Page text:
TYPES OF SAVINGS PRODUCTS
There are many different ways to save money, each with different features, benefits and protection.

This section will tell you about different types of savings accounts and products and how they work. The most common types of saving products are bank and building society savings accounts and National Savings and Investments products.

Banks and building societies must be regulated by a financial services regulatory authority to be able to take your money and hold it.

Savings accounts
Savings accounts generally pay higher interest rates than current accounts. You can find them at banks, building societies and through National Savings and Investments. They are suitable for short to medium term savings.

Savings accounts are deposit-based. This means you will usually get back the money you have put into the account plus interest, unless the bank or building society collapses.

Save regularly
You can ask your bank to arrange for a set amount of money to be paid regularly from your current account into a savings account - this method is usually called a standing order.

Is it right for you?
If you are saving for the short to medium-term, less than five years, or you want a low risk home for your savings, consider savings accounts.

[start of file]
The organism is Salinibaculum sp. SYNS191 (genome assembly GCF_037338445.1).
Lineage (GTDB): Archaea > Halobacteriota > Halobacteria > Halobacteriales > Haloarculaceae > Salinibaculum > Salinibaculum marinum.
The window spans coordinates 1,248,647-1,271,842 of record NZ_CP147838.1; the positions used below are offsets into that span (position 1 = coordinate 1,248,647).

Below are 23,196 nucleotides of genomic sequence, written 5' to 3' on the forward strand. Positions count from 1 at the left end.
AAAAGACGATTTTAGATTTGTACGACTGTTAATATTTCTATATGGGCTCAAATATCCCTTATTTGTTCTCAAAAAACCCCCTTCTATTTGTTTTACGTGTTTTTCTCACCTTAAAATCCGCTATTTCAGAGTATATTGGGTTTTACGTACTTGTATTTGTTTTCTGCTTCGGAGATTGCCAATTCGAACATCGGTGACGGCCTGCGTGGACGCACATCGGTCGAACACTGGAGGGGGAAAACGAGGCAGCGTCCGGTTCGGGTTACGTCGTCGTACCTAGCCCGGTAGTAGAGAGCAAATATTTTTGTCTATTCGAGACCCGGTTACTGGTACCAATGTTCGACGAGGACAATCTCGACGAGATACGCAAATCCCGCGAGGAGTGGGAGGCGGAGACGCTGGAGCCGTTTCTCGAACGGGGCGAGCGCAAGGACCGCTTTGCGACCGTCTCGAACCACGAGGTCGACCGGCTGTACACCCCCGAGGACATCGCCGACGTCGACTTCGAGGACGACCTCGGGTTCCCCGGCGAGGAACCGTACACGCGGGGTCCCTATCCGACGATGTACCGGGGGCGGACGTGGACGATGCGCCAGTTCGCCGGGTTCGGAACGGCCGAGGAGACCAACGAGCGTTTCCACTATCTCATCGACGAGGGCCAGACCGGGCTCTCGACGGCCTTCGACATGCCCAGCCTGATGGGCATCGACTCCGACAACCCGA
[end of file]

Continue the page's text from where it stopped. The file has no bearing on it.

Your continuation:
Here are some things to consider when you are choosing a savings account:

  • Is it likely that you will need to get at your money quickly? If so, stick to instant access or easy access products.

  • Can you get a better interest rate if tie up your money for a set term or have to give notice to withdraw it? Check how much notice you would have to give to withdraw your money.
  • Do you want a fixed interest rate or are you happy for it to vary?
  • Do you want the interest paid monthly or annually?
  • Are you able to manage your account online or by phone? If so, you may get a better interest rate.
  • Should you get an account with a passbook? Some people like having the certainty a passbook offers, but accounts with passbooks may have lower interest rates than other types of savings accounts.
  • Is it absolutely essential that your original capital remains intact? If not, you might find our Investments section useful.

Whatever you decide, make sure that you shop around to find the best savings product for you and review your decision regularly, especially when interest rates change.

Running a savings account
Don't just put your money away and then forget about your savings account - interest rates can change fairly frequently.

It is a good idea to check regularly that you are still getting a good return on your savings. If you are not, consider switching to a new account - but do watch out for any penalties or loss of interest that may occur on withdrawing money from the original account.

Your bank or building society must tell you if the interest rate on your account changes. They also have to give you the right to switch accounts for free if the interest rate changes significantly.